Dave “I invented the big beat” Bartholomew 1918-2019. Born Davis Bartholomew in Louisiana in 1918, Dave helped write and record some of early rock ’n’ roll’s most enduring hits, including ‘Lawdy Miss Clawdy’ for Lloyd Price in 1952, ‘Ain’t That a Shame’ in 1955 and ‘Blueberry Hill’ in 1956 for Fats Domino, and ‘I Hear… Continue reading Rock ’n’ roll colossus signs off, aged a Hot 100.
It’s indisputable, I’d guess, that most top lead guitarists are people who are good with their hands, whose fingers exude dexterity. They excel at fixing and making things, DIY, working with wood, constructing models, tinkering with car engines, that sort of thing. That was never me. As a kid in the 1950s, when model airplanes… Continue reading Realising I’d never be a top guitarist.
Black guitar owners – rare as gelding balls before 1890s. If you read my last post, you’ll know I featured Henry Sloan, the African-American farmer in Mississippi who taught Charlie Patton how to play early Delta Blues guitar around the turn of the 20th century. But where did Henry Sloan Henry – born in 1870, just… Continue reading When blues guitarists were counted on one hand.
An unbelievable true story crying out to be told. Below is a rough cut of my latest historical documentary, Battle for San Francisco. It’s a true story seemingly whitewashed from history. While not about my usual historic blues or rock, the soundtrack does include an early blues from Lonnie Johnson with Eddie Lang, plus seasoned… Continue reading Battle For San Francisco – a film
I’ve just re-read one of the seminal books on the evolution of rock & roll, 47 years after I first obtained it, so if that doesn’t date me, nothing will. Perhaps I was given it by the author. I simply can’t remember. When I say ‘evolution’, I mean the history of rock music from the… Continue reading Iconic rock book, but no rock prophesy.
There’s a bit of a misconception about the first electric guitar blues put on vinyl, with ‘Hittin’ the Bottle’ often being put forward as the earliest. This 1935 track featured the Texan multi-instrumentalist, Eddie Durham, playing his blues-nuanced guitar through a home-made guitar amp for saxophonist and swing bandleader, Jimmy Lunceford. Well, such sources are… Continue reading Earliest Electric Guitar Blues.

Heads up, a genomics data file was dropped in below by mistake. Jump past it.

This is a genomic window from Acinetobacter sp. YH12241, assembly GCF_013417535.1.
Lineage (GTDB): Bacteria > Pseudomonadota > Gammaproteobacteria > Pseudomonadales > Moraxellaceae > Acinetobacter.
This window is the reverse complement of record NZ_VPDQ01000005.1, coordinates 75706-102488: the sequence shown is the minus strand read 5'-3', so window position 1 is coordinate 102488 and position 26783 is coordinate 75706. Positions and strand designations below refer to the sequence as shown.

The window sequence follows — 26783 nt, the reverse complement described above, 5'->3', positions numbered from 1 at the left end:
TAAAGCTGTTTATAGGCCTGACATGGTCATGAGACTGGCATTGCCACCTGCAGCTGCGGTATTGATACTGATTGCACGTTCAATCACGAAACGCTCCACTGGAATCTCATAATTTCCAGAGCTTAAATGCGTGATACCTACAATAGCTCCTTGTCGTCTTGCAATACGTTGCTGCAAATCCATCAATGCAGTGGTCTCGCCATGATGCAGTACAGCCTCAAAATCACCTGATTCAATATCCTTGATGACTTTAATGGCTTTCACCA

UPDATED November 23 2017 The difference between rock ‘n’ roll and rock & roll (or rock and roll)? For a long time now, it’s been fashionable to describe great rock music as rock & roll. But have you ever wondered when this second era of rock & roll began? And have you noticed the general… Continue reading When did rock & roll get hip again?
[et_pb_section admin_label=”section”][et_pb_row admin_label=”row”][et_pb_column type=”4_4″][et_pb_text admin_label=”Text” background_layout=”light” text_orientation=”left” use_border_color=”off” border_color=”#ffffff” border_style=”solid”] I was whisked back to the 1960s last night, swaying away to great live British blues in a small, intimate club. At least the drummer was British, that suave giant (in more way than one – he’s 6ft 6in) of English blues, Mick Fleetwood. Mick,… Continue reading Mick Fleetwood still has what it takes to beat out the blues
[et_pb_section admin_label=”section” transparent_background=”off” allow_player_pause=”off” inner_shadow=”off” parallax=”off” parallax_method=”off” custom_padding=”50px|||” padding_mobile=”off” make_fullwidth=”off” use_custom_width=”off” width_unit=”on” make_equal=”off” use_custom_gutter=”off”][et_pb_row admin_label=”row”][et_pb_column type=”4_4″][et_pb_text admin_label=”Text” background_layout=”light” text_orientation=”left” use_border_color=”off” border_color=”#ffffff” border_style=”solid”] At last! It’s only taken me 10 attempts to upload this video onto YouTube over the last two days. YouTube! What are you playing at? But finally, the Original Chicago Blues Part Three… Continue reading The Original Chicago Blues: Part Three
When Things Go Wrong (It Hurts Me Too) and Key To The Highway: two of the most covered blues songs of all time This second clip in the Original Chicago Blues series concentrates on the most prolific blues recording artists of the 1930s and 1940s: Tampa Red and Big Bill Broonzy. Both recorded for Lester Melrose… Continue reading The Original Chicago Blues: Part Two